Ramdev wants the world to know that his meteoric rise from a yoga practitioner to billionaire businessman has been riddled with obstacles. Many, many obstacles.
So much so that his entire life can be called a sangharsh, a struggle, according to a new television show about the Patanjali Group founder.
Discovery Jeet, the general entertainment channel from Discovery Communications, entered India’s crowded television space on February 12, its hopes riding on Swami Ramdev: Ek Sangharsh. The 85-episode biopic on the titular guru has been co-produced by Ajay Devgn and made on an alleged budget of Rs 80 crore . The show purports to offer viewers an objective and tell-all account of Ramdev’s life.
The show opens in 1965 in Haryana’s Said Alipur, where a child is born with a curse on his head in a bitterly divided society. After a poor Yadav family draws the wrath of the head priest Gowardhan Maharaj (Tej Sapru) by accidentally transgressing the watertight divisions between the upper and lower castes in the village, the mother is given a curse: the child in her womb will be the undoing of the entire hamlet. Ramkishan (the young Ramdev, played by Naman Jain) comes to be hated by his village even before he is born, setting the stage for an endless chain of difficulties.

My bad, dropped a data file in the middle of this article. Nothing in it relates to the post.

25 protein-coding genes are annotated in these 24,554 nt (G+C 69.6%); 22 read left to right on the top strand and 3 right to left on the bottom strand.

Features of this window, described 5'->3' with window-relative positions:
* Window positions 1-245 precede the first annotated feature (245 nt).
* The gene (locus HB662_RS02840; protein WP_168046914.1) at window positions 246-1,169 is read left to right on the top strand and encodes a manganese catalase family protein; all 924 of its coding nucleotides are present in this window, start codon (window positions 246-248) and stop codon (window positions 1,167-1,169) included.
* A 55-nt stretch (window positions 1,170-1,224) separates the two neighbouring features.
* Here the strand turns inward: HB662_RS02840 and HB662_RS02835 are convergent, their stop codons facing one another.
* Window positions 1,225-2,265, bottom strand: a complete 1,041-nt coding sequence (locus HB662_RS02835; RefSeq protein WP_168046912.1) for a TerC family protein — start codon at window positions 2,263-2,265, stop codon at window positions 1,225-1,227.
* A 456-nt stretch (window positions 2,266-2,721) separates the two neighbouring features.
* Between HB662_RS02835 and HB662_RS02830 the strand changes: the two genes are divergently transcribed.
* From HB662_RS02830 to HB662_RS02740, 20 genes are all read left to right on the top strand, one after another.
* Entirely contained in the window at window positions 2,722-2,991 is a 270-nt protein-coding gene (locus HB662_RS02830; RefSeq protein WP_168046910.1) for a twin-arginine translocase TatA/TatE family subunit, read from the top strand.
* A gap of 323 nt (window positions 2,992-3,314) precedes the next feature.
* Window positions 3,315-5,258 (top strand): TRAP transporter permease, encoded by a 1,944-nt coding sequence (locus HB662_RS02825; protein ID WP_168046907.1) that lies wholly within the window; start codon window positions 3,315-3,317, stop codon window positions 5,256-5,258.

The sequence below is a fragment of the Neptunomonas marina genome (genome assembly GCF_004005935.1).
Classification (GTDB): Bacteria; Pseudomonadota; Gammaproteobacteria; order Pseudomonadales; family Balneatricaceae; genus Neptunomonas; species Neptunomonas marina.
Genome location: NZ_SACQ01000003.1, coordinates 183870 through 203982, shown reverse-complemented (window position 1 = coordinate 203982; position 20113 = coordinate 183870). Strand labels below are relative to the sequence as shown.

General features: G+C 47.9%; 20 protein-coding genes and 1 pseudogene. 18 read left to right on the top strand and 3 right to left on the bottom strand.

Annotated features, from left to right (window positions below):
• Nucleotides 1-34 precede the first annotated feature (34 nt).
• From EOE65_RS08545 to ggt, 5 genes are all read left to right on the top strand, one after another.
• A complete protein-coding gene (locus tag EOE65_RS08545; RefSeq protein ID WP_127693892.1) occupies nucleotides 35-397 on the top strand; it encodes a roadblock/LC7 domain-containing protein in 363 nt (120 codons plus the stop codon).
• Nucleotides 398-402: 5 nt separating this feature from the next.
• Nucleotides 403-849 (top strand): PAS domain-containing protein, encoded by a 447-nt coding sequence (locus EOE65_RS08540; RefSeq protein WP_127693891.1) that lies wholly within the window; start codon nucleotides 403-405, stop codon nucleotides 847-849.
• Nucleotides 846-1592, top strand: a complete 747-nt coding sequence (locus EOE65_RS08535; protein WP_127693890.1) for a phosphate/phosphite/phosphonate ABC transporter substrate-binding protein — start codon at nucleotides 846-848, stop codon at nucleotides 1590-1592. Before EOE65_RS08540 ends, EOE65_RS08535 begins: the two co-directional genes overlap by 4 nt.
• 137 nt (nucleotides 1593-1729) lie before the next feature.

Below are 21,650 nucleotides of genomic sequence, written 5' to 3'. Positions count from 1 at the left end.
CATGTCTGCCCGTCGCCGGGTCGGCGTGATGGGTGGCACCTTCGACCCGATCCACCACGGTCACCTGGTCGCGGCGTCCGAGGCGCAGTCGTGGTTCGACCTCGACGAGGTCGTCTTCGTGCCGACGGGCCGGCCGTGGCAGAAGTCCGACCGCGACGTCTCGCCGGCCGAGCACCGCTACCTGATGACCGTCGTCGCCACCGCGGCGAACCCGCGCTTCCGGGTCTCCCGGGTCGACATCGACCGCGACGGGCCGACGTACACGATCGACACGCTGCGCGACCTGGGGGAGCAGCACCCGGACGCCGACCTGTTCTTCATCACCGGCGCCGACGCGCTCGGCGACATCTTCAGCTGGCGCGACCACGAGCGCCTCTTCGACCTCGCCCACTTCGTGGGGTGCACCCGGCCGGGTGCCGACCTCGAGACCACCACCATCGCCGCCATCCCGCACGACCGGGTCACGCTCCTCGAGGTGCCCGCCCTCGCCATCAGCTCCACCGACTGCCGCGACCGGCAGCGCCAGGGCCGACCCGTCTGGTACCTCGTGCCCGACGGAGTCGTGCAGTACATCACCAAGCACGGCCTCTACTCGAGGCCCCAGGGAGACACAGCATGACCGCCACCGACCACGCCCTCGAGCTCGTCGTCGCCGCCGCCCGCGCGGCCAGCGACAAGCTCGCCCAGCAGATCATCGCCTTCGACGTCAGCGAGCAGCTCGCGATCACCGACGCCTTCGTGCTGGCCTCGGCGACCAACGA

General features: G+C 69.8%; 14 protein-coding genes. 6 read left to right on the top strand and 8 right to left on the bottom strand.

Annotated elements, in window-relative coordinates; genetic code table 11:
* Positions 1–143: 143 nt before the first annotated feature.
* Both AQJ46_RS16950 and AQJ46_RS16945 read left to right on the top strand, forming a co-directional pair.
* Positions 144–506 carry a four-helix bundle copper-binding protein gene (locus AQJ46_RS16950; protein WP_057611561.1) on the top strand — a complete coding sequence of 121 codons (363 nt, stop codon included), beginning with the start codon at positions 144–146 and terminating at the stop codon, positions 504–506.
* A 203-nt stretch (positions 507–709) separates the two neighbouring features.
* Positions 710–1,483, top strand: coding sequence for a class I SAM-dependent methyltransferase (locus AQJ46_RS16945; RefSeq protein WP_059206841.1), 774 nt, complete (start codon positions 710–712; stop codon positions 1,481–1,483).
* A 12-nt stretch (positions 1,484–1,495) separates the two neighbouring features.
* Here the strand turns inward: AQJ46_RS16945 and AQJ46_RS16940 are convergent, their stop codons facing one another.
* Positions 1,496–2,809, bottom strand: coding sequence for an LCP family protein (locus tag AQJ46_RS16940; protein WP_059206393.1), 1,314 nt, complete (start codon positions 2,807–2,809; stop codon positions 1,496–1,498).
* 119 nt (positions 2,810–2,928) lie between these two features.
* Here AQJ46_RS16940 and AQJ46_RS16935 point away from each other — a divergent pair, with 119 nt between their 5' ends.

The first week of the show chronicles, in painstaking and painful detail, how unfair society has been to the protagonist for daring to challenge the status quo. In every episode, he or his family are the target of vicious verbal and physical attacks over minor offences on the boy’s part, such as daring to sneak into a school by night to educate himself, or touch an idol of Krishna on Janmashtami.
If oppression and discrimination are shared experiences for those considered low-caste in this community, it is not shown. The narrative is singularly focused on the junior Ramdev. Thus the high production values and above-average performances may do little to change the fact that this show is unlikely to engage anybody who isn’t in awe of its central character – enough to overlook the predictability of all that transpires.
Much of the source material comes from Ramdev himself, with whom a Discovery Jeet team spent long hours gleaning details of his life, which was then ostensibly verified and supplemented through independent research. Indeed, there isn’t much information about the yoga guru and entrepreneur in the public domain. A book that attempted to shed light on lesser known aspects of his life was shut down last year, after Ramdev moved court against it.
Perhaps because of this, the show is built on polarities. Gowardhan Maharaj is evil incarnate, while Ramdev and his mother are unequivocally good. If there was any opportunity to explore nuanced characters and complex social realities, that is not evident so far.
Despite this, the televised Ramkishan is a likable character, in part because of Jain’s depiction of him as a child wise beyond his years who is unassailable in the face of all the abuse.
Undoubtedly, the coming episodes will show him rising from his flood of troubles as he leaves his village, dedicates himself to spiritual learning in a gurukul and eventually goes on to become a successful entrepreneur who poses upside down on magazine covers one minute and manages a sprawling herbal products empire the next.
And what of all the controversy he has generated along the way? Swami Ramdev: Ek Sangharsh has only just started, but hopes are slim that the series will be anything but a paean to the spiritual leader, made with his blessings.